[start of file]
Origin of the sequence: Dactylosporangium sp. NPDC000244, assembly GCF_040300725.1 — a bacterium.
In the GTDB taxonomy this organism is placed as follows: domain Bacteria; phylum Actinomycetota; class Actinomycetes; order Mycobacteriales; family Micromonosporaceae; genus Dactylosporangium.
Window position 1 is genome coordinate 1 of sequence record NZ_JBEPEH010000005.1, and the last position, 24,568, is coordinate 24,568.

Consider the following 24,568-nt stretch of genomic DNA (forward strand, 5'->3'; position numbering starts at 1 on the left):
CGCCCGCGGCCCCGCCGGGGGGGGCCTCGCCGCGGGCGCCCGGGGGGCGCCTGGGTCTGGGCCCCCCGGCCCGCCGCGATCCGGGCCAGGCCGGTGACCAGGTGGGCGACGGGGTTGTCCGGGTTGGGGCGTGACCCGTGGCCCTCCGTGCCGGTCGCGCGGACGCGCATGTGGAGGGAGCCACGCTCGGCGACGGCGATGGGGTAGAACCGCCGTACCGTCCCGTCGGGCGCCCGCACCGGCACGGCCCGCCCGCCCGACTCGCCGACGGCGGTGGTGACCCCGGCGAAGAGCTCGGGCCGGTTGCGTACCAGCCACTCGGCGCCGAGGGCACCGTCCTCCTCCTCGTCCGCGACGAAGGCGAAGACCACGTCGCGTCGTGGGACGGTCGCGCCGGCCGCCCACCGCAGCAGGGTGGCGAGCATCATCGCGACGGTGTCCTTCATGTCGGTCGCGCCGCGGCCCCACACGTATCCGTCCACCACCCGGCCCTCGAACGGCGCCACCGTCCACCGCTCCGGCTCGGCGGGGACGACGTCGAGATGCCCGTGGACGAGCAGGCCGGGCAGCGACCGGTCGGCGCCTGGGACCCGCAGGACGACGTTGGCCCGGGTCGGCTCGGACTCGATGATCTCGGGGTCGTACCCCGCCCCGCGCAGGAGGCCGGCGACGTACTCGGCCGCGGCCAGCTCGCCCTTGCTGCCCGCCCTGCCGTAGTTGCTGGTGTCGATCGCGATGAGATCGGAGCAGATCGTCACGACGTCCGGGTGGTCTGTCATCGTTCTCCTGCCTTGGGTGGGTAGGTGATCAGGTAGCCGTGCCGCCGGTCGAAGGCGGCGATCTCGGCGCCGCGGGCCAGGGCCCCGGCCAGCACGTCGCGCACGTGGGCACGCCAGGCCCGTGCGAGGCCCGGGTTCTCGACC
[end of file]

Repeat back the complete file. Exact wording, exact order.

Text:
Origin of the sequence: Dactylosporangium sp. NPDC000244, assembly GCF_040300725.1 — a bacterium.
In the GTDB taxonomy this organism is placed as follows: domain Bacteria; phylum Actinomycetota; class Actinomycetes; order Mycobacteriales; family Micromonosporaceae; genus Dactylosporangium.
Window position 1 is genome coordinate 1 of sequence record NZ_JBEPEH010000005.1, and the last position, 24,568, is coordinate 24,568.

Consider the following 24,568-nt stretch of genomic DNA (forward strand, 5'->3'; position numbering starts at 1 on the left):
CGCCCGCGGCCCCGCCGGGGGGGGCCTCGCCGCGGGCGCCCGGGGGGCGCCTGGGTCTGGGCCCCCCGGCCCGCCGCGATCCGGGCCAGGCCGGTGACCAGGTGGGCGACGGGGTTGTCCGGGTTGGGGCGTGACCCGTGGCCCTCCGTGCCGGTCGCGCGGACGCGCATGTGGAGGGAGCCACGCTCGGCGACGGCGATGGGGTAGAACCGCCGTACCGTCCCGTCGGGCGCCCGCACCGGCACGGCCCGCCCGCCCGACTCGCCGACGGCGGTGGTGACCCCGGCGAAGAGCTCGGGCCGGTTGCGTACCAGCCACTCGGCGCCGAGGGCACCGTCCTCCTCCTCGTCCGCGACGAAGGCGAAGACCACGTCGCGTCGTGGGACGGTCGCGCCGGCCGCCCACCGCAGCAGGGTGGCGAGCATCATCGCGACGGTGTCCTTCATGTCGGTCGCGCCGCGGCCCCACACGTATCCGTCCACCACCCGGCCCTCGAACGGCGCCACCGTCCACCGCTCCGGCTCGGCGGGGACGACGTCGAGATGCCCGTGGACGAGCAGGCCGGGCAGCGACCGGTCGGCGCCTGGGACCCGCAGGACGACGTTGGCCCGGGTCGGCTCGGACTCGATGATCTCGGGGTCGTACCCCGCCCCGCGCAGGAGGCCGGCGACGTACTCGGCCGCGGCCAGCTCGCCCTTGCTGCCCGCCCTGCCGTAGTTGCTGGTGTCGATCGCGATGAGATCGGAGCAGATCGTCACGACGTCCGGGTGGTCTGTCATCGTTCTCCTGCCTTGGGTGGGTAGGTGATCAGGTAGCCGTGCCGCCGGTCGAAGGCGGCGATCTCGGCGCCGCGGGCCAGGGCCCCGGCCAGCACGTCGCGCACGTGGGCACGCCAGGCCCGTGCGAGGCCCGGGTTCTCGACC